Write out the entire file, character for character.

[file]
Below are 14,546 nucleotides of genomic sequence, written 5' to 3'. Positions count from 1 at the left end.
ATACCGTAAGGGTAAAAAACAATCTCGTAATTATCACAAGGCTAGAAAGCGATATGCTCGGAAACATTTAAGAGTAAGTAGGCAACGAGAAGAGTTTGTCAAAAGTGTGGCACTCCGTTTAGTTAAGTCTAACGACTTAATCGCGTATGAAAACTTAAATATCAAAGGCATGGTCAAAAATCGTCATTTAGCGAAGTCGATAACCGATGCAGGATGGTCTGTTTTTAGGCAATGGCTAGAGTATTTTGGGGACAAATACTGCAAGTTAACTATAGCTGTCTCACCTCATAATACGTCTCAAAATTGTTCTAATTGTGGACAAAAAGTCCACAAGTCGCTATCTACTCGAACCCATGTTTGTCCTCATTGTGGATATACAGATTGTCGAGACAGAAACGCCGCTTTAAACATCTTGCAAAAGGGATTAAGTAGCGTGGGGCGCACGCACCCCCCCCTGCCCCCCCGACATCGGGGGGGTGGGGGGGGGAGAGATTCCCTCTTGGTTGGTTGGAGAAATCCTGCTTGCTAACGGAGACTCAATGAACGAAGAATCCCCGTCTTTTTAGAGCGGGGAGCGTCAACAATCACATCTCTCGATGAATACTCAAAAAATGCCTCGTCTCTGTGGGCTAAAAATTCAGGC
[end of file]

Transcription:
Below are 14,546 nucleotides of genomic sequence, written 5' to 3'. Positions count from 1 at the left end.
ATACCGTAAGGGTAAAAAACAATCTCGTAATTATCACAAGGCTAGAAAGCGATATGCTCGGAAACATTTAAGAGTAAGTAGGCAACGAGAAGAGTTTGTCAAAAGTGTGGCACTCCGTTTAGTTAAGTCTAACGACTTAATCGCGTATGAAAACTTAAATATCAAAGGCATGGTCAAAAATCGTCATTTAGCGAAGTCGATAACCGATGCAGGATGGTCTGTTTTTAGGCAATGGCTAGAGTATTTTGGGGACAAATACTGCAAGTTAACTATAGCTGTCTCACCTCATAATACGTCTCAAAATTGTTCTAATTGTGGACAAAAAGTCCACAAGTCGCTATCTACTCGAACCCATGTTTGTCCTCATTGTGGATATACAGATTGTCGAGACAGAAACGCCGCTTTAAACATCTTGCAAAAGGGATTAAGTAGCGTGGGGCGCACGCACCCCCCCCTGCCCCCCCGACATCGGGGGGGTGGGGGGGGGAGAGATTCCCTCTTGGTTGGTTGGAGAAATCCTGCTTGCTAACGGAGACTCAATGAACGAAGAATCCCCGTCTTTTTAGAGCGGGGAGCGTCAACAATCACATCTCTCGATGAATACTCAAAAAATGCCTCGTCTCTGTGGGCTAAAAATTCAGGC